Some people with a family history of mood disorder have increased activity in a part of the brain that processes emotions even before they become unwell, a study has found.
The discovery could help early diagnosis of the conditions, allowing people with depression to be identified before the onset of illness.
The brain scan study saw scientists at the University of Edinburgh examine a group of at-risk individuals - healthy people with a family history - and a group with no such risk.
Both groups were examined again two years later and researchers found that a fifth of the at-risk group had developed major depression.
Scientists found that the original scans of those with depression showed abnormal levels of activity in the insula cortex region of the brain, which helps regulate mood, even before they were diagnosed.
This could help predict who will become mentally ill in later life and shed light on the source of mood disorders.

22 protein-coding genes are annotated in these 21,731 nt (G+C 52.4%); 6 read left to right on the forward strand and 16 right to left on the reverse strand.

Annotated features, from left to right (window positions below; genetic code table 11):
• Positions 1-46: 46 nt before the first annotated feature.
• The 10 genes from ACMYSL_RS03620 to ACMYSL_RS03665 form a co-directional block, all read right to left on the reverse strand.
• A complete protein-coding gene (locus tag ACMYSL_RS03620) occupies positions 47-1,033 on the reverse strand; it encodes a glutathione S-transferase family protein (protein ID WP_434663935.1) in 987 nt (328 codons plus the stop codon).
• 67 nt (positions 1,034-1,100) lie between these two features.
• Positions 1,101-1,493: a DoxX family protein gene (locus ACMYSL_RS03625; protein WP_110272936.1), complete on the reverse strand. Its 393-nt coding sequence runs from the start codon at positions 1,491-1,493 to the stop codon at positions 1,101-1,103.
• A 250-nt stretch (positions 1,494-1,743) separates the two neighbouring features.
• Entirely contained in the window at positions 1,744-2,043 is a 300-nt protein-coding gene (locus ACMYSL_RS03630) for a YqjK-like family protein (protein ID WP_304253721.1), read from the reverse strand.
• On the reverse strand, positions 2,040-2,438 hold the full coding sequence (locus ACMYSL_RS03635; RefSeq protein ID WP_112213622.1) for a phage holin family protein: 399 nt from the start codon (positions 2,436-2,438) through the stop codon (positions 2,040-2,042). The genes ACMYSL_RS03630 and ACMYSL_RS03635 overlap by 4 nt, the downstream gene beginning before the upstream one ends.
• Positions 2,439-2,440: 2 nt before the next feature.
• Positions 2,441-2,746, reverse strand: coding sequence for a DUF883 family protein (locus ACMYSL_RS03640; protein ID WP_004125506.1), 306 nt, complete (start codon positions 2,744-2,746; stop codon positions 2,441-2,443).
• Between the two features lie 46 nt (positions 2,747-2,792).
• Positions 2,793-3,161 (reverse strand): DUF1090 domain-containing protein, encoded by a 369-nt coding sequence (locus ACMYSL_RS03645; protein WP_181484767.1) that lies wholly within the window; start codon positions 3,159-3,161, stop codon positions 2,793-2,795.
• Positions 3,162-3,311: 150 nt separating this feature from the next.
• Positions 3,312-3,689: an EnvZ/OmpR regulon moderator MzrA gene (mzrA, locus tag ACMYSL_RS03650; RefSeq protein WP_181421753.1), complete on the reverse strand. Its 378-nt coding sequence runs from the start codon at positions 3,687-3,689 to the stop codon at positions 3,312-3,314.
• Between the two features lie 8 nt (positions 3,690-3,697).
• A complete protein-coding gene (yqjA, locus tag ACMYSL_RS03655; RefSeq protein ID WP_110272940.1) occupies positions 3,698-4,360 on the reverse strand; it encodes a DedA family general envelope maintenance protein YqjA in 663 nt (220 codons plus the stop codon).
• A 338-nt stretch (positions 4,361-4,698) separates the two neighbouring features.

The findings show that dysfunction of the insula in high-risk people is one the major causes of depression.
The study builds on previous research which shows that the insula, located in the deep folds of the brain, is involved in the onset of mood disorder.
Dr Heather Whalley, of the university's division of psychiatry, said: "These findings advance our understanding of the biological processes involved in the development of mood disorders. They show that increased activation in this part of the brain differentiates individuals at high risk of bipolar disorder who later develop depression from healthy people and those at familial risk who remain well."
The study, published in the PLOS ONE online journal, was funded by a Royal Society Dorothy Hodgkin fellowship and The Health Foundation.